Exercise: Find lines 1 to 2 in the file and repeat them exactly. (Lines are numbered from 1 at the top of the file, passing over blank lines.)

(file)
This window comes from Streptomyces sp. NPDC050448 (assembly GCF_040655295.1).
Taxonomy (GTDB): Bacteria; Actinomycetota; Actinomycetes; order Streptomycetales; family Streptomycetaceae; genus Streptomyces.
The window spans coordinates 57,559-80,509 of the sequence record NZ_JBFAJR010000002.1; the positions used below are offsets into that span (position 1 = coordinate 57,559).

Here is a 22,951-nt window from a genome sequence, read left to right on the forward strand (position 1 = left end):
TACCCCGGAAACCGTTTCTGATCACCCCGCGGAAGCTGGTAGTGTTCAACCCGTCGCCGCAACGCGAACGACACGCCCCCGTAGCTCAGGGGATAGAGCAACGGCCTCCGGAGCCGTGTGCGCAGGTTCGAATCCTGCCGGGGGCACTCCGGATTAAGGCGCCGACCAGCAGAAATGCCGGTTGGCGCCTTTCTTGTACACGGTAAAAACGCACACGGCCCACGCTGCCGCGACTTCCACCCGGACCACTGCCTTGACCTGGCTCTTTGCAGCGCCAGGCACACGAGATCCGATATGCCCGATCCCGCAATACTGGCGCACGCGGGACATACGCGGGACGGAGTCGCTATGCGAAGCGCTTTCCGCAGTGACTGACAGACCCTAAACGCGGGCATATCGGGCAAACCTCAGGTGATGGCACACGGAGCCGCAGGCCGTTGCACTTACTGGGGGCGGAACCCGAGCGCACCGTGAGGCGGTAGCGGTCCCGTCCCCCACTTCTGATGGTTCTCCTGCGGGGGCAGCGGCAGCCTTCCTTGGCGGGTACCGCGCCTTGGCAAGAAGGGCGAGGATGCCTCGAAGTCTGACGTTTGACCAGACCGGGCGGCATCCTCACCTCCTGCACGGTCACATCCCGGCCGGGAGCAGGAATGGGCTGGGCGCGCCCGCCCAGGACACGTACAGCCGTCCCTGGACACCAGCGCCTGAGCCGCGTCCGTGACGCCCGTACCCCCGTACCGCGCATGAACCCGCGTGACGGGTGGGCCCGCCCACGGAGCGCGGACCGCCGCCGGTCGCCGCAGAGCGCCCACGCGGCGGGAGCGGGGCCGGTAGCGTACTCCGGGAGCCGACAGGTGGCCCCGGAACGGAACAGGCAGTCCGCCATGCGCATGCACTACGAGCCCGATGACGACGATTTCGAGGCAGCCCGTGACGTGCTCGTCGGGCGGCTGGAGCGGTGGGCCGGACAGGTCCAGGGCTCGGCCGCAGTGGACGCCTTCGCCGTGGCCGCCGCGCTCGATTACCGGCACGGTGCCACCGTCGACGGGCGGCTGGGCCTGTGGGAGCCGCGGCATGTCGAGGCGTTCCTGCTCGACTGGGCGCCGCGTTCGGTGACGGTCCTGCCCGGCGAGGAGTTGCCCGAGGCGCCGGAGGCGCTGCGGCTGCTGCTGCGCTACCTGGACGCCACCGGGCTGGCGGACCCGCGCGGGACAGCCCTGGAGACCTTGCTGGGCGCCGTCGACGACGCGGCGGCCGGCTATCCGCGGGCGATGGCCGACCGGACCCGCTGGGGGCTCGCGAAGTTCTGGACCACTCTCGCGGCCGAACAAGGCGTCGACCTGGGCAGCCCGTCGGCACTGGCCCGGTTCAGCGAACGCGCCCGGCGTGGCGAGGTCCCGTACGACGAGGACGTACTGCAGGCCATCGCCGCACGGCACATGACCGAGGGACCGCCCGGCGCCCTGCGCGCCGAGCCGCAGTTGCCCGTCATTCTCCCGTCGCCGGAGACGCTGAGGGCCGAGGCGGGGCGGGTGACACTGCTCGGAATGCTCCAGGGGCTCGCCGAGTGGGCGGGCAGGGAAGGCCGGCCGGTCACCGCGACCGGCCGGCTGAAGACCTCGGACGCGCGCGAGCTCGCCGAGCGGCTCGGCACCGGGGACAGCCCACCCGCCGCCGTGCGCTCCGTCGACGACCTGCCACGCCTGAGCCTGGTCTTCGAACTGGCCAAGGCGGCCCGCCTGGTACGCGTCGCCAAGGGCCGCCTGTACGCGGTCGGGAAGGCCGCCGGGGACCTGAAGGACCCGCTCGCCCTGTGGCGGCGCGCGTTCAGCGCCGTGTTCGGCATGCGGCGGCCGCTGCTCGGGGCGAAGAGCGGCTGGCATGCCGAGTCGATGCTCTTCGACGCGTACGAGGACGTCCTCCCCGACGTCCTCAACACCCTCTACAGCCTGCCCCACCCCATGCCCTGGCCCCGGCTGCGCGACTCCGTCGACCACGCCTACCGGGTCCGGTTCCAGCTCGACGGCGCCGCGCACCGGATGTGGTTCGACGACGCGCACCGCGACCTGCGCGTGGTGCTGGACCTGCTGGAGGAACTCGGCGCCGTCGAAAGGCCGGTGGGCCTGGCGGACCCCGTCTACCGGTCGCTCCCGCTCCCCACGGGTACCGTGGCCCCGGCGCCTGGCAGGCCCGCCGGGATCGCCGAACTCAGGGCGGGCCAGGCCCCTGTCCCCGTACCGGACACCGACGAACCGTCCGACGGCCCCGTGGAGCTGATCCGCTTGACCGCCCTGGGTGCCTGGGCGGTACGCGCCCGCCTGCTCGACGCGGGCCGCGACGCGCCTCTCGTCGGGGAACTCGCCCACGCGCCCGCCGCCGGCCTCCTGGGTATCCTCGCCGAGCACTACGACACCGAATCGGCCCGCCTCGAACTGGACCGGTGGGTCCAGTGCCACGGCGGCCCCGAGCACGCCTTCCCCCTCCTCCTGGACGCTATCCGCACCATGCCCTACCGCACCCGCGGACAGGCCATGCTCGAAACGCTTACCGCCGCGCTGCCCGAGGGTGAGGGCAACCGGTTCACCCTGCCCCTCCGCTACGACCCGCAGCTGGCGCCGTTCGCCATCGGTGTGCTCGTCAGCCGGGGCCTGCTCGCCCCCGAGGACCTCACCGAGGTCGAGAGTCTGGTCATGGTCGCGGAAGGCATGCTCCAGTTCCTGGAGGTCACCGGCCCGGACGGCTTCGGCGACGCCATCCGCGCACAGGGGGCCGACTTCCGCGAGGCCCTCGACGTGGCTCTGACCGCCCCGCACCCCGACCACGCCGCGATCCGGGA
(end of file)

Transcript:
This window comes from Streptomyces sp. NPDC050448 (assembly GCF_040655295.1).
Taxonomy (GTDB): Bacteria; Actinomycetota; Actinomycetes; order Streptomycetales; family Streptomycetaceae; genus Streptomyces.